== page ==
It's foolish to expect too much from a maiden voyage overseas. But if we are filled with an unreasoning hope for change, the blame lies at the feet of candidate Barack Obama, who led us to believe his ascent would do miracles for America's global influence. It didn't.
To be fair, few expected that Canada would abandon NAFTA, meet emissions targets or recant a decision to withdraw troops from Afghanistan. Nor did we expect China to abandon North Korea, Japan to feel comfortable with America's drift from our alliance or North Korea to suddenly embrace disarmament and peace with the South.
Still, there are lessons to be learned. First, know your facts: Hillary Clinton suggested that North Korea restarted reprocessing plutonium only when the Bush administration decided to tear up her husband's Agreed Framework. This is highly misleading; the CIA reckons that North Korea had a nuclear weapon in the 1990s. Second, remember that the neighbors are watching: President Obama was greeted by Canadians seized with fear about the "Buy America" protectionism in the new stimulus package.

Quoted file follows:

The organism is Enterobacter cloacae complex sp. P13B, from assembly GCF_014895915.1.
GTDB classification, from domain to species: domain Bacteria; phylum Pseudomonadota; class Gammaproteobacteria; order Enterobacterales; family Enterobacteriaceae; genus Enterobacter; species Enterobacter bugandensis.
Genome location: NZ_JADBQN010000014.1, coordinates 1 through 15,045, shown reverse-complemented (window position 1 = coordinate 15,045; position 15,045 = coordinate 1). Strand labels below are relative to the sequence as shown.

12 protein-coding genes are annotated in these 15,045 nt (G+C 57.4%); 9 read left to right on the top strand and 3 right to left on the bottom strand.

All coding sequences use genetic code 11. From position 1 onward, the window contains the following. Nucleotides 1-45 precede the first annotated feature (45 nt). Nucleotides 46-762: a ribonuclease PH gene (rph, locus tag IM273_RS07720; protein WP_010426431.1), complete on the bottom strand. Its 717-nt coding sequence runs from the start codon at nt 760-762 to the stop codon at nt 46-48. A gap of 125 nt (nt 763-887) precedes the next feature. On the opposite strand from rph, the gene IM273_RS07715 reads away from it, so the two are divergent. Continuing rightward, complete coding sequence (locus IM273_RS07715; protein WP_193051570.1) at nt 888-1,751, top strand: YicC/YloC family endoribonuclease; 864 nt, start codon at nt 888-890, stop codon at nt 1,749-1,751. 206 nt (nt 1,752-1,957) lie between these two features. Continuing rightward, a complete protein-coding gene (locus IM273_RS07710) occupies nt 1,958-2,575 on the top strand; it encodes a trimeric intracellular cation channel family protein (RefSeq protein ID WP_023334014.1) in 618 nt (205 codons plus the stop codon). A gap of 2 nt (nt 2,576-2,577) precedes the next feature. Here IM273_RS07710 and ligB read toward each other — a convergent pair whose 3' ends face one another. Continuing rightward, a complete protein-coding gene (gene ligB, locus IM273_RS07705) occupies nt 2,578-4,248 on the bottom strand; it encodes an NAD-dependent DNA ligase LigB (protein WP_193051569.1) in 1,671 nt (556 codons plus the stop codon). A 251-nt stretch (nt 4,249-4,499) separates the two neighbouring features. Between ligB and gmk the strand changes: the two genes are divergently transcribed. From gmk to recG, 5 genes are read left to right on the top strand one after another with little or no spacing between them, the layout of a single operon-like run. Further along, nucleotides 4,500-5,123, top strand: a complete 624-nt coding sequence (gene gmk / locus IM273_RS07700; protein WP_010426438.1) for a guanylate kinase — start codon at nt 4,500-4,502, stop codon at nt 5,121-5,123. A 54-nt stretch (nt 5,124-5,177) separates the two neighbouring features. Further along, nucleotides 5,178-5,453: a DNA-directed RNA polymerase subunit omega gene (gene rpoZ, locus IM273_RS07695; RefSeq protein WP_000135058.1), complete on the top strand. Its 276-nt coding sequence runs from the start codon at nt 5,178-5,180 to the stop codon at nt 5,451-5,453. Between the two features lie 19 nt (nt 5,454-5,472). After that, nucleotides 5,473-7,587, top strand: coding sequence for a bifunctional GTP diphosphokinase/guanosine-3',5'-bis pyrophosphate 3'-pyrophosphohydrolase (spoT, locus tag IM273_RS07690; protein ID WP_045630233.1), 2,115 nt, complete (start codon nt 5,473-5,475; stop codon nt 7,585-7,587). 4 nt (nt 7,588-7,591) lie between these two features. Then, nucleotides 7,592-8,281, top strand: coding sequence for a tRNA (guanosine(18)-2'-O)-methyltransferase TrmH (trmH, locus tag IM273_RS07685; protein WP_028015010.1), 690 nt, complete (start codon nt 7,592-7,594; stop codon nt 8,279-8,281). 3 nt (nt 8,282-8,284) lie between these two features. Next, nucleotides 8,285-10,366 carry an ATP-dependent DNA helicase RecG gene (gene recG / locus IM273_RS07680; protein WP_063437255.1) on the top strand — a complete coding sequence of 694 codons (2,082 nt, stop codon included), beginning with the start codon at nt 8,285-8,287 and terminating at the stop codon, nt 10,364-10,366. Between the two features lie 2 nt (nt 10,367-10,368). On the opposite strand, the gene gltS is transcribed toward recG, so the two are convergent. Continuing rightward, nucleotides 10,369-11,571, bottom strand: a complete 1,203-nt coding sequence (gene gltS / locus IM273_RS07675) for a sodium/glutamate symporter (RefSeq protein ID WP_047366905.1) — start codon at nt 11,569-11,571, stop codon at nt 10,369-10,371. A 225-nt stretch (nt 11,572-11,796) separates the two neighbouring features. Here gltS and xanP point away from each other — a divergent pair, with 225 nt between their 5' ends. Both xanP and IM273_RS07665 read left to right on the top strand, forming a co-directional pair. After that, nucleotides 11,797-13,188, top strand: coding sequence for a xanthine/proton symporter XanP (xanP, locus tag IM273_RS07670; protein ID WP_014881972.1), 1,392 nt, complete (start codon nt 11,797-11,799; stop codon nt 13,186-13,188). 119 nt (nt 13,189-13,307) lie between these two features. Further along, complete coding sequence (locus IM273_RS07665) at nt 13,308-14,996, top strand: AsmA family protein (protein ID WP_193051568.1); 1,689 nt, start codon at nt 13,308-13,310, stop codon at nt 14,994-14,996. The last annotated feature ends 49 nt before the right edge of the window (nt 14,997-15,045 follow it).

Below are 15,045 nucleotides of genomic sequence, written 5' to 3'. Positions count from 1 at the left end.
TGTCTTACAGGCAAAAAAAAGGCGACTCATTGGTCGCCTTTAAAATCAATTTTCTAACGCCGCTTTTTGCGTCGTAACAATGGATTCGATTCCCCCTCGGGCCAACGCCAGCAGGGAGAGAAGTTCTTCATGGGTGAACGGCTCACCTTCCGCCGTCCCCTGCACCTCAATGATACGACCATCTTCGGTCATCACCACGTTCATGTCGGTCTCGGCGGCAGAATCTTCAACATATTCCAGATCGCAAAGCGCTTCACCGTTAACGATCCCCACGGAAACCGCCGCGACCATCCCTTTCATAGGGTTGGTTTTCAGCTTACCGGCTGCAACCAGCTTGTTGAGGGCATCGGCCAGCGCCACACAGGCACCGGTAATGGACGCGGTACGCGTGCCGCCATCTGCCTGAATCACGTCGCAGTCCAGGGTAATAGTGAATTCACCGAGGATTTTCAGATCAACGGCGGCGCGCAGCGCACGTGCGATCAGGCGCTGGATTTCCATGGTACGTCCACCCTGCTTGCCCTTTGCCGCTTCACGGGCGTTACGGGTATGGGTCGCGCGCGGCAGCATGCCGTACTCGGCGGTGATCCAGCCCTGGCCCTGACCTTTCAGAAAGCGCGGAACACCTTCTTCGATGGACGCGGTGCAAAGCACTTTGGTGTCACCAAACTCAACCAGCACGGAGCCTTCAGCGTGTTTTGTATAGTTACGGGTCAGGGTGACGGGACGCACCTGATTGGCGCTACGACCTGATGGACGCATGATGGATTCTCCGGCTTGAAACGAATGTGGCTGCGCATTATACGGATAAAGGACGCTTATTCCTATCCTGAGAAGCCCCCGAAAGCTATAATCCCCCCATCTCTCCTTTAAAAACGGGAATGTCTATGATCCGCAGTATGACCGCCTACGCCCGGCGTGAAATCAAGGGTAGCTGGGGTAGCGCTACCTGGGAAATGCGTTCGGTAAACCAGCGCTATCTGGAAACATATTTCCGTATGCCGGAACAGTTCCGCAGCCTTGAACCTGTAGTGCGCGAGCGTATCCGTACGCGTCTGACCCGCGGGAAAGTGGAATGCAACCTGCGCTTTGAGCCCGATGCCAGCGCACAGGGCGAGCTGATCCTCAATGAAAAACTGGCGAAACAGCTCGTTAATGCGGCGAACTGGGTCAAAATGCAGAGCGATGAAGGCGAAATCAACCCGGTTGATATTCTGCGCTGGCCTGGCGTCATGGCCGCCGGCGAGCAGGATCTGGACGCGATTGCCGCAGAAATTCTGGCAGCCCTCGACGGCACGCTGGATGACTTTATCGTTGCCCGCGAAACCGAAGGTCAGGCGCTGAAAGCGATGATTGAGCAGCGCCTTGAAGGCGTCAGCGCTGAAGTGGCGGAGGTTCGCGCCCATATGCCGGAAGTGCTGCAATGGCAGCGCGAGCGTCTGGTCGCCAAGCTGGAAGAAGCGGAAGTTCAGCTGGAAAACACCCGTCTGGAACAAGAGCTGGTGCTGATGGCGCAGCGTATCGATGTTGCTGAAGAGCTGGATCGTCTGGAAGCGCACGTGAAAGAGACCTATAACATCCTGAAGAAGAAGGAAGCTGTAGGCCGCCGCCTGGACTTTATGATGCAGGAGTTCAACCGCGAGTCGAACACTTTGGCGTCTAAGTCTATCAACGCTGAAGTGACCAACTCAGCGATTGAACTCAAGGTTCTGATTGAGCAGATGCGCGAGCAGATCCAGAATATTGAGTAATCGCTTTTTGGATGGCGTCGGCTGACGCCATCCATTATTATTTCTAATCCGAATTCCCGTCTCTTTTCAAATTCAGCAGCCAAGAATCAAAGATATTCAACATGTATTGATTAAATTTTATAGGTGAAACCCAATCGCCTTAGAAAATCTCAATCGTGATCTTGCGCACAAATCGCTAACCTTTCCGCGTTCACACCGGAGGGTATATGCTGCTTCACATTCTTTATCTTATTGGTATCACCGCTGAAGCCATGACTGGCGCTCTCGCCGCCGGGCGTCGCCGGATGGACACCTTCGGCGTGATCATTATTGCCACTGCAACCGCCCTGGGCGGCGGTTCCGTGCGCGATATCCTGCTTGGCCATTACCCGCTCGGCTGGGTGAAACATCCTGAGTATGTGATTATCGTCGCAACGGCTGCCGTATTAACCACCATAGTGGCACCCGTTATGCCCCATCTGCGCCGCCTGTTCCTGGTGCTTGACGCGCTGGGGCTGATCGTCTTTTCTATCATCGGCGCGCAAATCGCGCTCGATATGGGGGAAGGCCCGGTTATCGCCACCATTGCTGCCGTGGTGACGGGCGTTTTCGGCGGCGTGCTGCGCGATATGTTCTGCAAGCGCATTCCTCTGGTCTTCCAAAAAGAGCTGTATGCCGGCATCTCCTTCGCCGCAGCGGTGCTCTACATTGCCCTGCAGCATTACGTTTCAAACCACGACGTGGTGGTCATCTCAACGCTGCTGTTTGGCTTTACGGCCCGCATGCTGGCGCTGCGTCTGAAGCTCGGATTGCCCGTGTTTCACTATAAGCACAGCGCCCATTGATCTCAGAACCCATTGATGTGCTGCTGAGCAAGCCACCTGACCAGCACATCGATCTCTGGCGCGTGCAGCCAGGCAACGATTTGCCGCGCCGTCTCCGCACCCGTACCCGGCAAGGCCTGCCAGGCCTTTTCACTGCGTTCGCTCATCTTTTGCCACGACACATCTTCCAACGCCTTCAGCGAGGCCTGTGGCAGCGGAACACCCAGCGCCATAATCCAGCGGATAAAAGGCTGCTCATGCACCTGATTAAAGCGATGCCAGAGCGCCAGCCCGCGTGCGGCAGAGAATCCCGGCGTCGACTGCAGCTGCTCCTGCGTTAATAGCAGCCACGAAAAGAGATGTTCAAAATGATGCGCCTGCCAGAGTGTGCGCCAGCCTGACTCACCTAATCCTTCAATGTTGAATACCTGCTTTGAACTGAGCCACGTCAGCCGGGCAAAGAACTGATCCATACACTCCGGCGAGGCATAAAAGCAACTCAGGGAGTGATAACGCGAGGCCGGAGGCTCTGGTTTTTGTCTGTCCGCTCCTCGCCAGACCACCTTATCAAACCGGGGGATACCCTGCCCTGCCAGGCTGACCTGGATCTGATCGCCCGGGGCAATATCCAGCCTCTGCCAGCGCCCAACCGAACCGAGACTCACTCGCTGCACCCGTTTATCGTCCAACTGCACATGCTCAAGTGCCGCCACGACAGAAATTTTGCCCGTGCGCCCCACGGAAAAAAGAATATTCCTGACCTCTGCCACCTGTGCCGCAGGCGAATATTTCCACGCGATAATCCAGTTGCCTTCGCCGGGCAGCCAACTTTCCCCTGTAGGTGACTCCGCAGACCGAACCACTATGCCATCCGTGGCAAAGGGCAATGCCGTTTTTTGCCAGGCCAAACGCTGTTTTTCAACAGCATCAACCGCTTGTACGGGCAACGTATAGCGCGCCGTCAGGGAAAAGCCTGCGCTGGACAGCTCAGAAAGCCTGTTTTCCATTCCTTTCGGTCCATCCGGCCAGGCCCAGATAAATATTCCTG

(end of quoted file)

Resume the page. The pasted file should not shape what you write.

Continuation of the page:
The new administration deserves a chance to fulfill our allies' hopes--and make clear to our adversaries that Obama's team is not hopelessly naive. The first step is ensuring that what we say and do at home is consistent with those goals. Thus far, the administration has faltered slightly, but there is time to set things right.
Danielle Pletka is the vice president for foreign and defense policy studies at AEI.